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Football's cancellation could cost University of Arizona up to $65 million, AD says
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Arizona athletics

Football's cancellation could cost University of Arizona up to $65 million, AD says

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Saturdays in fall usually mean football, and a move to spring — while it would help to some degree — could still be a major problem for UA and other schools. The Pac-12 and Big Ten canceled their 2020 seasons this week.

Projecting up to a $65 million revenue shortfall without a football season, Arizona athletic director Dave Heeke says he’s considering “mitigation strategies” that include taking out loans, reducing staff and freezing capital projects — but not cutting any sports.

“Everything’s on the table right now,” Heeke said. “That exercise is in full force.”

On a Zoom media conference Friday, Heeke said the department’s “ballpark” projections forecast a revenue shortfall between $60 million and $65 million without football, or about two-thirds of his projected $94 million budget. Only some of that could also be offset via a possible spring football season, lower operating costs or favorable negotiations with Pac-12 media rights holders ESPN and Fox.

Already, Heeke said he has postponed capital projects while implementing a 10% budget cut for all sports programs and a 15% cut for administrative costs, in addition to the estimated $3 million to $4 million savings in staff salary reductions implemented last spring.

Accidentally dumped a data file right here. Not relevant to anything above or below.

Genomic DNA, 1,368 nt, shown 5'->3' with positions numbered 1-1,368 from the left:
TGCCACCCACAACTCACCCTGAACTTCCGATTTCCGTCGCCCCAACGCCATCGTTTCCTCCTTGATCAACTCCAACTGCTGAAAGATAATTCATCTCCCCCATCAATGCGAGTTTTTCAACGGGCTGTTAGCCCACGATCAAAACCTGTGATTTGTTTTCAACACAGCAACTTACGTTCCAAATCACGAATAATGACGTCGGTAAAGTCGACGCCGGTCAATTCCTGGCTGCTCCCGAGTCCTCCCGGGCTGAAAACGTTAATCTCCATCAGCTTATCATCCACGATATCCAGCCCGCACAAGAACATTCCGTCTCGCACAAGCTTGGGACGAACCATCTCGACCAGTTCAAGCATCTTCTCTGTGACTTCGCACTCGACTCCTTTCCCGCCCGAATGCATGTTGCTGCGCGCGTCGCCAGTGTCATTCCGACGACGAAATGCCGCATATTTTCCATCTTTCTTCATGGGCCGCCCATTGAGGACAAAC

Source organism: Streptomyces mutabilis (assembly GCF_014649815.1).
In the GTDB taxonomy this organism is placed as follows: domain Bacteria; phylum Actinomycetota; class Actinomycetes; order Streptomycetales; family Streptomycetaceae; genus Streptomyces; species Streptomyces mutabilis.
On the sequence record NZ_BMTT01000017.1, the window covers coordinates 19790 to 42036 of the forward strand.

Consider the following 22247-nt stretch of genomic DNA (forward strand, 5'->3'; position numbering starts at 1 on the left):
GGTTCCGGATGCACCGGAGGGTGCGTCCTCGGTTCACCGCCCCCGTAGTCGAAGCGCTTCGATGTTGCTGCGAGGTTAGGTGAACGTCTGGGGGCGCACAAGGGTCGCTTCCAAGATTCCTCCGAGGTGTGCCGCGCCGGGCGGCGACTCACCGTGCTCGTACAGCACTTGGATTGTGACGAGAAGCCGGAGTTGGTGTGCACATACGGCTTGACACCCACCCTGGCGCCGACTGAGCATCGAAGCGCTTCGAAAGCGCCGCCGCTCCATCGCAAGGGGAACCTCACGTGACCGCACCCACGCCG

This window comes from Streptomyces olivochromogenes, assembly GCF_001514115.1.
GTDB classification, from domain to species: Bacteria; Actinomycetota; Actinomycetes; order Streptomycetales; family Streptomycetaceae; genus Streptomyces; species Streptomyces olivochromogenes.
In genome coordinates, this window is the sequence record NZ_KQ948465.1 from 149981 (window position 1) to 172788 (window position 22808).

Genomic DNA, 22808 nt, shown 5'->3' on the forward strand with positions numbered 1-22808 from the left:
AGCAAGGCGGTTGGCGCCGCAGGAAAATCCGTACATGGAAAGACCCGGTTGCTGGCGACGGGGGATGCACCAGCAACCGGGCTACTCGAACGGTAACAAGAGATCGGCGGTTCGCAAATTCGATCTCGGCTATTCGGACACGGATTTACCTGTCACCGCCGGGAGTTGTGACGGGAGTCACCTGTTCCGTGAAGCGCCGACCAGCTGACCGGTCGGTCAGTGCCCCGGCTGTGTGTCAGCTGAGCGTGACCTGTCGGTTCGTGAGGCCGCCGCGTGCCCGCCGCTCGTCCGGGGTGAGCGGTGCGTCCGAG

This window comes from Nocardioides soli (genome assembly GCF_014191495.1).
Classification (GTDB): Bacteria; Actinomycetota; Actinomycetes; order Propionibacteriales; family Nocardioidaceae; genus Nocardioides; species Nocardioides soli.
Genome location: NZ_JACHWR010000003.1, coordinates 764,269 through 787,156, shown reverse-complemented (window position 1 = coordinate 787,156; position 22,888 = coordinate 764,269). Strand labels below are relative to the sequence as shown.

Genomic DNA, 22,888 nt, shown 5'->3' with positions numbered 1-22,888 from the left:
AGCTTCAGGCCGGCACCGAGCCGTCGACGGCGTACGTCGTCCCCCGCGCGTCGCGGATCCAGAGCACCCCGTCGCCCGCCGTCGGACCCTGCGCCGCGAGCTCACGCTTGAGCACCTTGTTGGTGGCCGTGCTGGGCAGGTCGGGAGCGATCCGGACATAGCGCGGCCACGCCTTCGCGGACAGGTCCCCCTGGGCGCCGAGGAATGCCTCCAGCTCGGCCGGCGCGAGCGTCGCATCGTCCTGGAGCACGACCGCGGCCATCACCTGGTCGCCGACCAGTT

In prepandemic 2018-19, the most recent year that athletic department figures are available from the U.S. Department of Education, Arizona reported that $43.3 million of its $102.3 million in athletic department revenue came from football. Of that $43.3 million, roughly half comes from media rights, with along with other major sources such as ticket sales (16%) and sponsorships and royalties (10%), based on past UA filings with the NCAA.

While UA’s projected shortfall is roughly 50% more than what it reported for all football revenue in 2018-19, Heeke indicated there also would be collateral damage in some other areas.

“To be clear, this is somewhat fluid,” Heeke said. “We look at everything that impacts all of our revenue streams through the athletics program. It’s tickets, its contributions, direct revenue from the conference, additional sponsorship and marketing arrangements and agreements, our IMG deal — all of those packaged together.

“I just can’t throw a dart and get the number exactly, but we are modeling that if we don’t have football — if it is canceled completely — that we would see a revenue loss of between $60 million and $65 million.”

Heeke said he wasn’t sure how much having a spring football season would offset that figure, but it most likely would be significantly less than $60 million, since spring football could have fewer games and less interest from fans and television partners alike.

Navigate president Jeff Nelson, whose firm works with several major conferences on media rights strategies, said spring football revenue would depend largely on what kind of competition colleges would be up against.

“The fall is so perfect for football because people are starting to be indoors a little more and you’re really owning Saturdays,” Nelson said.

Heeke also indicated generating enough money from spring football would be difficult.